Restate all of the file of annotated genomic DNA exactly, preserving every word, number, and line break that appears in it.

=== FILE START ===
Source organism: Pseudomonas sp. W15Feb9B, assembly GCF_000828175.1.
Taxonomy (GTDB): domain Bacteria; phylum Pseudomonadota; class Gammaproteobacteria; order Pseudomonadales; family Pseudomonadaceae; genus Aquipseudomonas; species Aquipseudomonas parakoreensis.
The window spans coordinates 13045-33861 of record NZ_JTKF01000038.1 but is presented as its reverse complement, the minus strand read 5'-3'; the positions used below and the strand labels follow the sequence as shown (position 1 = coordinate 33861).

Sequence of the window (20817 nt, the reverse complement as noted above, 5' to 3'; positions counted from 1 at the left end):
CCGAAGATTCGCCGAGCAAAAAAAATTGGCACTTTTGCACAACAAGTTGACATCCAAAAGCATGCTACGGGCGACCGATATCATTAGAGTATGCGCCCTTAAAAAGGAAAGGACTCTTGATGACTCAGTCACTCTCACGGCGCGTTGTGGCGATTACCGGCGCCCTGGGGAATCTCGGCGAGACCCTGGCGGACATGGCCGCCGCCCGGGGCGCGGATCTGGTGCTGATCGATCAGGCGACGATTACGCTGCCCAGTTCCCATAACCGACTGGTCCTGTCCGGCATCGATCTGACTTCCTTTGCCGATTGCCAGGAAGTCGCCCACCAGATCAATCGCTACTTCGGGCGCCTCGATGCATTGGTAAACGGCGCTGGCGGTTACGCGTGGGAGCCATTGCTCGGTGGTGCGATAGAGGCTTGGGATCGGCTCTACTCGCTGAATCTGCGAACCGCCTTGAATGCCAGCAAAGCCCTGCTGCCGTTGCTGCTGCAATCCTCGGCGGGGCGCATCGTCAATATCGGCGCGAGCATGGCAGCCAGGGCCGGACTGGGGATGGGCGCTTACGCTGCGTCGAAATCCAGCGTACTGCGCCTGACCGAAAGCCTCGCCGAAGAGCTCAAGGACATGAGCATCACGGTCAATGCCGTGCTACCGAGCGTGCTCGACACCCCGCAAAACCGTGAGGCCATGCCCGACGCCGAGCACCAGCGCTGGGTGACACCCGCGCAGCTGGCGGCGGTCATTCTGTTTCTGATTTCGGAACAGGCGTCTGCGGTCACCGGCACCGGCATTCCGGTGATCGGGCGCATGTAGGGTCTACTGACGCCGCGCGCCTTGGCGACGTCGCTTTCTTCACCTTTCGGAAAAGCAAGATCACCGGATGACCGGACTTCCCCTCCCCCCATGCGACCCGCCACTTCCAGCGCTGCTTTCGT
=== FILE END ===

Source organism: Pseudomonas sp. W15Feb9B, assembly GCF_000828175.1.
Taxonomy (GTDB): domain Bacteria; phylum Pseudomonadota; class Gammaproteobacteria; order Pseudomonadales; family Pseudomonadaceae; genus Aquipseudomonas; species Aquipseudomonas parakoreensis.
The window spans coordinates 13045-33861 of record NZ_JTKF01000038.1 but is presented as its reverse complement, the minus strand read 5'-3'; the positions used below and the strand labels follow the sequence as shown (position 1 = coordinate 33861).

Sequence of the window (20817 nt, the reverse complement as noted above, 5' to 3'; positions counted from 1 at the left end):
CCGAAGATTCGCCGAGCAAAAAAAATTGGCACTTTTGCACAACAAGTTGACATCCAAAAGCATGCTACGGGCGACCGATATCATTAGAGTATGCGCCCTTAAAAAGGAAAGGACTCTTGATGACTCAGTCACTCTCACGGCGCGTTGTGGCGATTACCGGCGCCCTGGGGAATCTCGGCGAGACCCTGGCGGACATGGCCGCCGCCCGGGGCGCGGATCTGGTGCTGATCGATCAGGCGACGATTACGCTGCCCAGTTCCCATAACCGACTGGTCCTGTCCGGCATCGATCTGACTTCCTTTGCCGATTGCCAGGAAGTCGCCCACCAGATCAATCGCTACTTCGGGCGCCTCGATGCATTGGTAAACGGCGCTGGCGGTTACGCGTGGGAGCCATTGCTCGGTGGTGCGATAGAGGCTTGGGATCGGCTCTACTCGCTGAATCTGCGAACCGCCTTGAATGCCAGCAAAGCCCTGCTGCCGTTGCTGCTGCAATCCTCGGCGGGGCGCATCGTCAATATCGGCGCGAGCATGGCAGCCAGGGCCGGACTGGGGATGGGCGCTTACGCTGCGTCGAAATCCAGCGTACTGCGCCTGACCGAAAGCCTCGCCGAAGAGCTCAAGGACATGAGCATCACGGTCAATGCCGTGCTACCGAGCGTGCTCGACACCCCGCAAAACCGTGAGGCCATGCCCGACGCCGAGCACCAGCGCTGGGTGACACCCGCGCAGCTGGCGGCGGTCATTCTGTTTCTGATTTCGGAACAGGCGTCTGCGGTCACCGGCACCGGCATTCCGGTGATCGGGCGCATGTAGGGTCTACTGACGCCGCGCGCCTTGGCGACGTCGCTTTCTTCACCTTTCGGAAAAGCAAGATCACCGGATGACCGGACTTCCCCTCCCCCCATGCGACCCGCCACTTCCAGCGCTGCTTTCGT